Next, I made my way to a bakery called Regis Colin. Tiny and unassuming, it is squished between two bigger shopfronts and easy to miss. However, it is imperative that this bakery is not missed. I knew beforehand that Regis Colin has won multiple noteworthy prizes for its pastries and that the boulangerie's croissant is considered by many as the best croissant in Paris. Therefore, I went right ahead and ordered a croissant, but not without glancing at the other beautiful pastries first. They all look fantastic, and I was surprised to note that they were pretty fantastically priced as well. After receiving the croissant and a very cheery “bonne journée” from the baker, I settled down on the steps of Notre Dame des Victoires to enjoy. Words fail to do justice to the light, buttery flakiness of this masterpiece. It was way too delicious, and as I slowly pulled off piece after piece, the bells of the chuch burst into song to celebrate the moment. I don't know what else to say about it, but please go try one.

Notre Dame des Victoires is a very different and curious church. It was a stational bascilica along the pilgrimage route to Compostela, which resulted in over 37,000 ex voto offerings to be left behind. These are offerings to a saint or divinity in the form of plaques, silver and gold hearts, or decorations. The countless adornments made the overall effect a bit overwhelming, but that may have also be because of the pastry daze I was still recovering from.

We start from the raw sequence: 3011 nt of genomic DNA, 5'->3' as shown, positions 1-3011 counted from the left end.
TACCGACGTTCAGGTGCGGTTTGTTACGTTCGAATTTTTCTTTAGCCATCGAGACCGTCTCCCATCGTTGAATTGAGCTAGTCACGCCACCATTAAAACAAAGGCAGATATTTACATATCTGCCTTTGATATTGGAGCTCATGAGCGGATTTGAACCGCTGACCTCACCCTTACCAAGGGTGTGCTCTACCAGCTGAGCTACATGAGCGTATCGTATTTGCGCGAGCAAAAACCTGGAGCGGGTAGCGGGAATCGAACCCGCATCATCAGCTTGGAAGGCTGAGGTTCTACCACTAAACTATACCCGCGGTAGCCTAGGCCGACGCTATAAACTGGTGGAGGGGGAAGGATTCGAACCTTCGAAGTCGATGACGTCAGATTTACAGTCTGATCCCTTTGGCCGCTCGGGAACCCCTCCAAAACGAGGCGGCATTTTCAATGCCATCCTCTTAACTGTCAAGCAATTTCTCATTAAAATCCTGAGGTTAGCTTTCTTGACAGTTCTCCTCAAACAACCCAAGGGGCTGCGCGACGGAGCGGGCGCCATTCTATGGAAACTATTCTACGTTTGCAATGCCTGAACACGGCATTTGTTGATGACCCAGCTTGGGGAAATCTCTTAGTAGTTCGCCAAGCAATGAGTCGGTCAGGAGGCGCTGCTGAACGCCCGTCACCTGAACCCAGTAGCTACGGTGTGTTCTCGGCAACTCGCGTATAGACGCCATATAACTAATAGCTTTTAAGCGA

I passed the national library but didn't go inside. It is currently under renovation, but they do currently have an exhibition going on called “Visions of Egypt” that seems to be worth a visit. I also strolled down Rue Montorgueil which is a trendy street open only to pedestrian traffic. It features great specialized food stores like fromageries and olive oil shops.

Finally, I walked up through more passages to the Grands Boulevards area, paused by an interesting bar called Cafe Noir which was full of colorful decorations and hipster students smoking on the terrace, and made my way to the Passage des Panoramas. We visited this passage earlier as it was built in 1799 and was the first real trial of gas lighting. What drew me today, however, was a place called Gocce Cafe which is known for its great Italian espresso. This is where I finished my morning, curled up with a book and a macchiato in the strange covered sidewalk in Paris.

In summary: The second arrondissement equals great food shopping, great clothing shopping, winding streets and passages to explore, and the king of all croissants. It really isn't just the stock exchange, so make sure to pay it a visit!

Bisous, et à bientôt